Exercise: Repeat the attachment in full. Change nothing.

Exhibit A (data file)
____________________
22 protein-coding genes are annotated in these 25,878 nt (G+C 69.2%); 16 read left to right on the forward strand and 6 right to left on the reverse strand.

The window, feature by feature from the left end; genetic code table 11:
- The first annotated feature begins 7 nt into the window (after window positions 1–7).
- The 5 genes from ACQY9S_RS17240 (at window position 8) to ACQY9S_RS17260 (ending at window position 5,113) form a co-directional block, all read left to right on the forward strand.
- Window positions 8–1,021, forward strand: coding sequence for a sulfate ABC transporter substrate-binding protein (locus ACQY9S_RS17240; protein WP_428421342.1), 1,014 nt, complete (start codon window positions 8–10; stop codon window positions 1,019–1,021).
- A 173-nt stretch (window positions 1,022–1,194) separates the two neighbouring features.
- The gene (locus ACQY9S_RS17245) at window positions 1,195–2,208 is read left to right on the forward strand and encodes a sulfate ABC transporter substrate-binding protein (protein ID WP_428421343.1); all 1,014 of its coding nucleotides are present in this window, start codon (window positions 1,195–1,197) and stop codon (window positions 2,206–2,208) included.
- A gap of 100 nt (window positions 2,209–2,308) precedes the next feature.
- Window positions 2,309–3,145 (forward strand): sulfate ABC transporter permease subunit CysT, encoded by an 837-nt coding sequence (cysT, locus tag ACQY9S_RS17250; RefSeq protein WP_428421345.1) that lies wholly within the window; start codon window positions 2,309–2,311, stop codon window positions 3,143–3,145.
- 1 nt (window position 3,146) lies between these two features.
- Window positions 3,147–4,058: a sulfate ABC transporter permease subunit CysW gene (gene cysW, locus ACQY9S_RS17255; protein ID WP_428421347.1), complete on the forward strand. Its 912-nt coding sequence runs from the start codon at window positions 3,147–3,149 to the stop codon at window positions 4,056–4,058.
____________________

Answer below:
22 protein-coding genes are annotated in these 25,878 nt (G+C 69.2%); 16 read left to right on the forward strand and 6 right to left on the reverse strand.

The window, feature by feature from the left end; genetic code table 11:
- The first annotated feature begins 7 nt into the window (after window positions 1–7).
- The 5 genes from ACQY9S_RS17240 (at window position 8) to ACQY9S_RS17260 (ending at window position 5,113) form a co-directional block, all read left to right on the forward strand.
- Window positions 8–1,021, forward strand: coding sequence for a sulfate ABC transporter substrate-binding protein (locus ACQY9S_RS17240; protein WP_428421342.1), 1,014 nt, complete (start codon window positions 8–10; stop codon window positions 1,019–1,021).
- A 173-nt stretch (window positions 1,022–1,194) separates the two neighbouring features.
- The gene (locus ACQY9S_RS17245) at window positions 1,195–2,208 is read left to right on the forward strand and encodes a sulfate ABC transporter substrate-binding protein (protein ID WP_428421343.1); all 1,014 of its coding nucleotides are present in this window, start codon (window positions 1,195–1,197) and stop codon (window positions 2,206–2,208) included.
- A gap of 100 nt (window positions 2,209–2,308) precedes the next feature.
- Window positions 2,309–3,145 (forward strand): sulfate ABC transporter permease subunit CysT, encoded by an 837-nt coding sequence (cysT, locus tag ACQY9S_RS17250; RefSeq protein WP_428421345.1) that lies wholly within the window; start codon window positions 2,309–2,311, stop codon window positions 3,143–3,145.
- 1 nt (window position 3,146) lies between these two features.
- Window positions 3,147–4,058: a sulfate ABC transporter permease subunit CysW gene (gene cysW, locus ACQY9S_RS17255; protein ID WP_428421347.1), complete on the forward strand. Its 912-nt coding sequence runs from the start codon at window positions 3,147–3,149 to the stop codon at window positions 4,056–4,058.